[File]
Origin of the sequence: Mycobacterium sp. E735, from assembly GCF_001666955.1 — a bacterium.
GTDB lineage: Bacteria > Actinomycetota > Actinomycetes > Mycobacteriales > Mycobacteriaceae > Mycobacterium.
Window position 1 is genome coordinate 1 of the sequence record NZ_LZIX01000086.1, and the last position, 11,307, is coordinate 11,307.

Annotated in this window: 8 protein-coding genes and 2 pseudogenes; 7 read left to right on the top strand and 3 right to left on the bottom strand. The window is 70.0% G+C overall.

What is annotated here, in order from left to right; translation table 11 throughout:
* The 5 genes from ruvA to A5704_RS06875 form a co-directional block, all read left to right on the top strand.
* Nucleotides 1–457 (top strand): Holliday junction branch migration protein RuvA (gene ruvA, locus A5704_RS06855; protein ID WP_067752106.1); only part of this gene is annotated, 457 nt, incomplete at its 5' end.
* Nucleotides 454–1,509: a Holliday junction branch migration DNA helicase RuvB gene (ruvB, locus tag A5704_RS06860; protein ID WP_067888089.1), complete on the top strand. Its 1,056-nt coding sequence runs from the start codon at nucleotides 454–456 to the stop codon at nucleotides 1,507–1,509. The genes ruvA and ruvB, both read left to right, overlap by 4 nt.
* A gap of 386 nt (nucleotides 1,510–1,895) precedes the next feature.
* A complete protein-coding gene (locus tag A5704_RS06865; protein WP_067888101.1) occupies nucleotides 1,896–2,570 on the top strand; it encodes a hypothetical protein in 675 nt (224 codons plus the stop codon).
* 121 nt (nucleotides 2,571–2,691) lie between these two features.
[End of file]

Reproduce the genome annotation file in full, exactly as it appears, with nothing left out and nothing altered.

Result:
Origin of the sequence: Mycobacterium sp. E735, from assembly GCF_001666955.1 — a bacterium.
GTDB lineage: Bacteria > Actinomycetota > Actinomycetes > Mycobacteriales > Mycobacteriaceae > Mycobacterium.
Window position 1 is genome coordinate 1 of the sequence record NZ_LZIX01000086.1, and the last position, 11,307, is coordinate 11,307.

Annotated in this window: 8 protein-coding genes and 2 pseudogenes; 7 read left to right on the top strand and 3 right to left on the bottom strand. The window is 70.0% G+C overall.

What is annotated here, in order from left to right; translation table 11 throughout:
* The 5 genes from ruvA to A5704_RS06875 form a co-directional block, all read left to right on the top strand.
* Nucleotides 1–457 (top strand): Holliday junction branch migration protein RuvA (gene ruvA, locus A5704_RS06855; protein ID WP_067752106.1); only part of this gene is annotated, 457 nt, incomplete at its 5' end.
* Nucleotides 454–1,509: a Holliday junction branch migration DNA helicase RuvB gene (ruvB, locus tag A5704_RS06860; protein ID WP_067888089.1), complete on the top strand. Its 1,056-nt coding sequence runs from the start codon at nucleotides 454–456 to the stop codon at nucleotides 1,507–1,509. The genes ruvA and ruvB, both read left to right, overlap by 4 nt.
* A gap of 386 nt (nucleotides 1,510–1,895) precedes the next feature.
* A complete protein-coding gene (locus tag A5704_RS06865; protein WP_067888101.1) occupies nucleotides 1,896–2,570 on the top strand; it encodes a hypothetical protein in 675 nt (224 codons plus the stop codon).
* 121 nt (nucleotides 2,571–2,691) lie between these two features.